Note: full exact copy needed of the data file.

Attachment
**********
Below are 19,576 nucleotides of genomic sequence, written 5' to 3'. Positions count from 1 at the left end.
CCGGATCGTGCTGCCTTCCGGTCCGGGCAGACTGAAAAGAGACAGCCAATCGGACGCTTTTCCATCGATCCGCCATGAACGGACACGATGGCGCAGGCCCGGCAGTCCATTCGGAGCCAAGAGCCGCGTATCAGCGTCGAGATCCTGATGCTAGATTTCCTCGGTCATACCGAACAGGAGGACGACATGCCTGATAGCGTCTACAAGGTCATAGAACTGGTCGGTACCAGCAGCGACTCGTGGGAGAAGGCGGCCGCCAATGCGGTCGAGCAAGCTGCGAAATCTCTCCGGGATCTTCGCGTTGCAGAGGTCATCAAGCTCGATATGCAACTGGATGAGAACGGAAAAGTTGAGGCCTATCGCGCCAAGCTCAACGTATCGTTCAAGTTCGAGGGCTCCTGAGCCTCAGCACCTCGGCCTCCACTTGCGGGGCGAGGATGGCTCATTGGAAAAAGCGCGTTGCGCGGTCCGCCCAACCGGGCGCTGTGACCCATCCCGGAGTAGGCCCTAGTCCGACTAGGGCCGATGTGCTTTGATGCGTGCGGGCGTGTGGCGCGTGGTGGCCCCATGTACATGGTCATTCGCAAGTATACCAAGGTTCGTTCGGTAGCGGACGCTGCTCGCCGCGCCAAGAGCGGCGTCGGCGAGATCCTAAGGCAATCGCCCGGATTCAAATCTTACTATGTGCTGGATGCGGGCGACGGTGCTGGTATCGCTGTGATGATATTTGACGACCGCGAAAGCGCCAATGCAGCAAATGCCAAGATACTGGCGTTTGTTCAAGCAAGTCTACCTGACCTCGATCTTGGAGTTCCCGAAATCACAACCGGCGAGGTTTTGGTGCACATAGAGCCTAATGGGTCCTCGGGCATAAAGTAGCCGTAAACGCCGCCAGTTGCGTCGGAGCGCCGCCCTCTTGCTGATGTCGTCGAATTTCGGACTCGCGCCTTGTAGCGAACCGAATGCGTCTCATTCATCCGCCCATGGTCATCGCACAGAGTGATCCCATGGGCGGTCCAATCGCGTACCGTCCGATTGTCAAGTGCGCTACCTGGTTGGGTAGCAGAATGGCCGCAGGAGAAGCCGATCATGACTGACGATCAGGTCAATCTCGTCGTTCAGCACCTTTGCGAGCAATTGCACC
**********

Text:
Below are 19,576 nucleotides of genomic sequence, written 5' to 3'. Positions count from 1 at the left end.
CCGGATCGTGCTGCCTTCCGGTCCGGGCAGACTGAAAAGAGACAGCCAATCGGACGCTTTTCCATCGATCCGCCATGAACGGACACGATGGCGCAGGCCCGGCAGTCCATTCGGAGCCAAGAGCCGCGTATCAGCGTCGAGATCCTGATGCTAGATTTCCTCGGTCATACCGAACAGGAGGACGACATGCCTGATAGCGTCTACAAGGTCATAGAACTGGTCGGTACCAGCAGCGACTCGTGGGAGAAGGCGGCCGCCAATGCGGTCGAGCAAGCTGCGAAATCTCTCCGGGATCTTCGCGTTGCAGAGGTCATCAAGCTCGATATGCAACTGGATGAGAACGGAAAAGTTGAGGCCTATCGCGCCAAGCTCAACGTATCGTTCAAGTTCGAGGGCTCCTGAGCCTCAGCACCTCGGCCTCCACTTGCGGGGCGAGGATGGCTCATTGGAAAAAGCGCGTTGCGCGGTCCGCCCAACCGGGCGCTGTGACCCATCCCGGAGTAGGCCCTAGTCCGACTAGGGCCGATGTGCTTTGATGCGTGCGGGCGTGTGGCGCGTGGTGGCCCCATGTACATGGTCATTCGCAAGTATACCAAGGTTCGTTCGGTAGCGGACGCTGCTCGCCGCGCCAAGAGCGGCGTCGGCGAGATCCTAAGGCAATCGCCCGGATTCAAATCTTACTATGTGCTGGATGCGGGCGACGGTGCTGGTATCGCTGTGATGATATTTGACGACCGCGAAAGCGCCAATGCAGCAAATGCCAAGATACTGGCGTTTGTTCAAGCAAGTCTACCTGACCTCGATCTTGGAGTTCCCGAAATCACAACCGGCGAGGTTTTGGTGCACATAGAGCCTAATGGGTCCTCGGGCATAAAGTAGCCGTAAACGCCGCCAGTTGCGTCGGAGCGCCGCCCTCTTGCTGATGTCGTCGAATTTCGGACTCGCGCCTTGTAGCGAACCGAATGCGTCTCATTCATCCGCCCATGGTCATCGCACAGAGTGATCCCATGGGCGGTCCAATCGCGTACCGTCCGATTGTCAAGTGCGCTACCTGGTTGGGTAGCAGAATGGCCGCAGGAGAAGCCGATCATGACTGACGATCAGGTCAATCTCGTCGTTCAGCACCTTTGCGAGCAATTGCACC